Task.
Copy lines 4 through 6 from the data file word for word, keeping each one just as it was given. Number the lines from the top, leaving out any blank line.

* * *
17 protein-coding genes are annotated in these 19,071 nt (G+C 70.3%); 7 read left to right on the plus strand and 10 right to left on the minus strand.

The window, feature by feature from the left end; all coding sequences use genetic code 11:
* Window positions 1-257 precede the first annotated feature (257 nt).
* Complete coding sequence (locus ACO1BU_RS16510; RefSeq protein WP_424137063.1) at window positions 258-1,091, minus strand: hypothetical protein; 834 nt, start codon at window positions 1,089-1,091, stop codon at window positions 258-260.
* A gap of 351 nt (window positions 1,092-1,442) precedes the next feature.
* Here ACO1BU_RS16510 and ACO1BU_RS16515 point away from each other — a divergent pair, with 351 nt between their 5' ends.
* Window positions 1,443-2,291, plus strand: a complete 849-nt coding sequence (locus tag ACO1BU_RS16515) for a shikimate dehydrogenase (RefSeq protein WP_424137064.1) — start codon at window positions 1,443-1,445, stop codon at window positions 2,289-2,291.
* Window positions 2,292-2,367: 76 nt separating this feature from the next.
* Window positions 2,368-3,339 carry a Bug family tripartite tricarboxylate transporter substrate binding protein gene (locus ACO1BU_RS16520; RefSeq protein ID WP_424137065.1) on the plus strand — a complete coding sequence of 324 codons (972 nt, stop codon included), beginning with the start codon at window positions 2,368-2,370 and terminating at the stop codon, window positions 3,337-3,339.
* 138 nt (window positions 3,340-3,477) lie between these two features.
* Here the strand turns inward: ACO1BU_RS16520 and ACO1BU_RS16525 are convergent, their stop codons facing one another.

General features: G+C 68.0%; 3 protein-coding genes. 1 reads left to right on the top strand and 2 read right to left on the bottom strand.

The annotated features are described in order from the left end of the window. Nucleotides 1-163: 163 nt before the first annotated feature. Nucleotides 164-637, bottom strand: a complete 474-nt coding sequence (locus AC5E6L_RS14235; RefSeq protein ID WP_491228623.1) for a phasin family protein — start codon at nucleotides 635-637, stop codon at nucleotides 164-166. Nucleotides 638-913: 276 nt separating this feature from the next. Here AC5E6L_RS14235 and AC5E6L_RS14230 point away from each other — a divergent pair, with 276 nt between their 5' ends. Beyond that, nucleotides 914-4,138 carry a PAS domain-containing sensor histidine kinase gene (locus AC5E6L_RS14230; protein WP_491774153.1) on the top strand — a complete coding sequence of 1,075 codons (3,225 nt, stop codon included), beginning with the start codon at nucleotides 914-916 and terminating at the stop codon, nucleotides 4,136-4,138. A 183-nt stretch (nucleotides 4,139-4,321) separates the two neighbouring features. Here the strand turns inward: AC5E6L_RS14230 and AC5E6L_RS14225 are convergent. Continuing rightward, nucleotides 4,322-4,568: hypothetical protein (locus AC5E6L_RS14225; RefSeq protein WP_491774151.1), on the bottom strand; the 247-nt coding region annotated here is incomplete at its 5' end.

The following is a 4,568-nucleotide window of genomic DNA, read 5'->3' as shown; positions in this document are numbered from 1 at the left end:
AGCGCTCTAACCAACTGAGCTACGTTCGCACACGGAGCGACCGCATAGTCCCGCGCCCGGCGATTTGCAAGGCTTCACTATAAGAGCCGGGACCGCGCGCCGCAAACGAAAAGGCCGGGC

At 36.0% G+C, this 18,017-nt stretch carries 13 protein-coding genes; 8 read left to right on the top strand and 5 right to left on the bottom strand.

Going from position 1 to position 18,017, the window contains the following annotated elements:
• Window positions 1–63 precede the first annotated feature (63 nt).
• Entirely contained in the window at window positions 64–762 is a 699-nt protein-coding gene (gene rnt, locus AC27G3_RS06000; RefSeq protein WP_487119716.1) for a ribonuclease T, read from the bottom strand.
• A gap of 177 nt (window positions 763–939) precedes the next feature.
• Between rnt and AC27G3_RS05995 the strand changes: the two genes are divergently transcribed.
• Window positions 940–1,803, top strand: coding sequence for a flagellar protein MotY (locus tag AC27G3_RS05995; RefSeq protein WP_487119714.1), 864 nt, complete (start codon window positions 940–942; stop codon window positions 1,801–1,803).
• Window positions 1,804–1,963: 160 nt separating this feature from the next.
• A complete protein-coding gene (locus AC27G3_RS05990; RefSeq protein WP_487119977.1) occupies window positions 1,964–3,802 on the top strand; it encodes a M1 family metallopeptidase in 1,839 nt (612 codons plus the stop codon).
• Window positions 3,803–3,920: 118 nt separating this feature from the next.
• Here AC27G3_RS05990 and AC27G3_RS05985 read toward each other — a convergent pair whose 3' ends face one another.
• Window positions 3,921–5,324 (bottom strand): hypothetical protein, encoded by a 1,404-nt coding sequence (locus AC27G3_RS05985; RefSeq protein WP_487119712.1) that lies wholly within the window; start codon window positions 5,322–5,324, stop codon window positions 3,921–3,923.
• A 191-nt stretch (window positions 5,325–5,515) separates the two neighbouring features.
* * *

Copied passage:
* Complete coding sequence (locus ACO1BU_RS16510; RefSeq protein WP_424137063.1) at window positions 258-1,091, minus strand: hypothetical protein; 834 nt, start codon at window positions 1,089-1,091, stop codon at window positions 258-260.
* A gap of 351 nt (window positions 1,092-1,442) precedes the next feature.
* Here ACO1BU_RS16510 and ACO1BU_RS16515 point away from each other — a divergent pair, with 351 nt between their 5' ends.